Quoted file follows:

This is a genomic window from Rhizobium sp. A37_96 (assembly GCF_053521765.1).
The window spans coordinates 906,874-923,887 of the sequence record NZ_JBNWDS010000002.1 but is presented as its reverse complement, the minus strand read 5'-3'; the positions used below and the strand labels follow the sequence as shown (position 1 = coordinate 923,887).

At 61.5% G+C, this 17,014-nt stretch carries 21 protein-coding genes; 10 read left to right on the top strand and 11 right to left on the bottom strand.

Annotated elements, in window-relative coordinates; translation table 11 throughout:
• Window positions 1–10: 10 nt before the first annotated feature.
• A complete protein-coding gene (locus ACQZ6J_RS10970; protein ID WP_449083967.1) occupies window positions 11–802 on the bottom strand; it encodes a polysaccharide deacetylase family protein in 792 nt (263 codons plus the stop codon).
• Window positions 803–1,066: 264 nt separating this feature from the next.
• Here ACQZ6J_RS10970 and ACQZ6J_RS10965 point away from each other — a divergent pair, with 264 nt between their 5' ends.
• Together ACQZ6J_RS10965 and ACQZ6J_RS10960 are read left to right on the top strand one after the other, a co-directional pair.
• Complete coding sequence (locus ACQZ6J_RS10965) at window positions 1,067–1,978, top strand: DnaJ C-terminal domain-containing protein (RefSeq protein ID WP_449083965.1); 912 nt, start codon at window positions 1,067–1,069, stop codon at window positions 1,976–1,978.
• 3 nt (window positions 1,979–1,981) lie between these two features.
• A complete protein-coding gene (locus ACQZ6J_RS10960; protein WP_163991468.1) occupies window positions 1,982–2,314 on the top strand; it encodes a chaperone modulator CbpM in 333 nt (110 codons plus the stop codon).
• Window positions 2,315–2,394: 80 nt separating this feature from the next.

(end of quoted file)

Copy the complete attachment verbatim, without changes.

This is a genomic window from Rhizobium sp. A37_96 (assembly GCF_053521765.1).
The window spans coordinates 906,874-923,887 of the sequence record NZ_JBNWDS010000002.1 but is presented as its reverse complement, the minus strand read 5'-3'; the positions used below and the strand labels follow the sequence as shown (position 1 = coordinate 923,887).

At 61.5% G+C, this 17,014-nt stretch carries 21 protein-coding genes; 10 read left to right on the top strand and 11 right to left on the bottom strand.

Annotated elements, in window-relative coordinates; translation table 11 throughout:
• Window positions 1–10: 10 nt before the first annotated feature.
• A complete protein-coding gene (locus ACQZ6J_RS10970; protein ID WP_449083967.1) occupies window positions 11–802 on the bottom strand; it encodes a polysaccharide deacetylase family protein in 792 nt (263 codons plus the stop codon).
• Window positions 803–1,066: 264 nt separating this feature from the next.
• Here ACQZ6J_RS10970 and ACQZ6J_RS10965 point away from each other — a divergent pair, with 264 nt between their 5' ends.
• Together ACQZ6J_RS10965 and ACQZ6J_RS10960 are read left to right on the top strand one after the other, a co-directional pair.
• Complete coding sequence (locus ACQZ6J_RS10965) at window positions 1,067–1,978, top strand: DnaJ C-terminal domain-containing protein (RefSeq protein ID WP_449083965.1); 912 nt, start codon at window positions 1,067–1,069, stop codon at window positions 1,976–1,978.
• 3 nt (window positions 1,979–1,981) lie between these two features.
• A complete protein-coding gene (locus ACQZ6J_RS10960; protein WP_163991468.1) occupies window positions 1,982–2,314 on the top strand; it encodes a chaperone modulator CbpM in 333 nt (110 codons plus the stop codon).
• Window positions 2,315–2,394: 80 nt separating this feature from the next.